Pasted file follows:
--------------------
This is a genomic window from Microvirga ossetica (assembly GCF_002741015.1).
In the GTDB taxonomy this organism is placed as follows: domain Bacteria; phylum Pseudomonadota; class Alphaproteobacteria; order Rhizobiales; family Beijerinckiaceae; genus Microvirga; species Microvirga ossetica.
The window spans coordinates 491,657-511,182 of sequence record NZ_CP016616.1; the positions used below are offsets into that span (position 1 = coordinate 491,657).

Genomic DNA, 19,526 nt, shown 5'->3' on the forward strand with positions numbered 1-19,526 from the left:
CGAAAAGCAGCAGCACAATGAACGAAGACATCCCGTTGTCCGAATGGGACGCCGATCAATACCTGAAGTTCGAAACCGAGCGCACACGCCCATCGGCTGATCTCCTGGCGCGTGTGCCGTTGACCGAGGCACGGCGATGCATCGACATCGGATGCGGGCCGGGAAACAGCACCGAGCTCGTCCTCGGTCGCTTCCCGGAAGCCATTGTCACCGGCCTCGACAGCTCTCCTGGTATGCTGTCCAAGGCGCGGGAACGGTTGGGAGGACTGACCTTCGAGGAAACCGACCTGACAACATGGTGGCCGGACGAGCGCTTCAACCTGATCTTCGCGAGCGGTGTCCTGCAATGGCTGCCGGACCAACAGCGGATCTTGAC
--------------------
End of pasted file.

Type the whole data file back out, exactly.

This is a genomic window from Microvirga ossetica (assembly GCF_002741015.1).
In the GTDB taxonomy this organism is placed as follows: domain Bacteria; phylum Pseudomonadota; class Alphaproteobacteria; order Rhizobiales; family Beijerinckiaceae; genus Microvirga; species Microvirga ossetica.
The window spans coordinates 491,657-511,182 of sequence record NZ_CP016616.1; the positions used below are offsets into that span (position 1 = coordinate 491,657).

Genomic DNA, 19,526 nt, shown 5'->3' on the forward strand with positions numbered 1-19,526 from the left:
CGAAAAGCAGCAGCACAATGAACGAAGACATCCCGTTGTCCGAATGGGACGCCGATCAATACCTGAAGTTCGAAACCGAGCGCACACGCCCATCGGCTGATCTCCTGGCGCGTGTGCCGTTGACCGAGGCACGGCGATGCATCGACATCGGATGCGGGCCGGGAAACAGCACCGAGCTCGTCCTCGGTCGCTTCCCGGAAGCCATTGTCACCGGCCTCGACAGCTCTCCTGGTATGCTGTCCAAGGCGCGGGAACGGTTGGGAGGACTGACCTTCGAGGAAACCGACCTGACAACATGGTGGCCGGACGAGCGCTTCAACCTGATCTTCGCGAGCGGTGTCCTGCAATGGCTGCCGGACCAACAGCGGATCTTGAC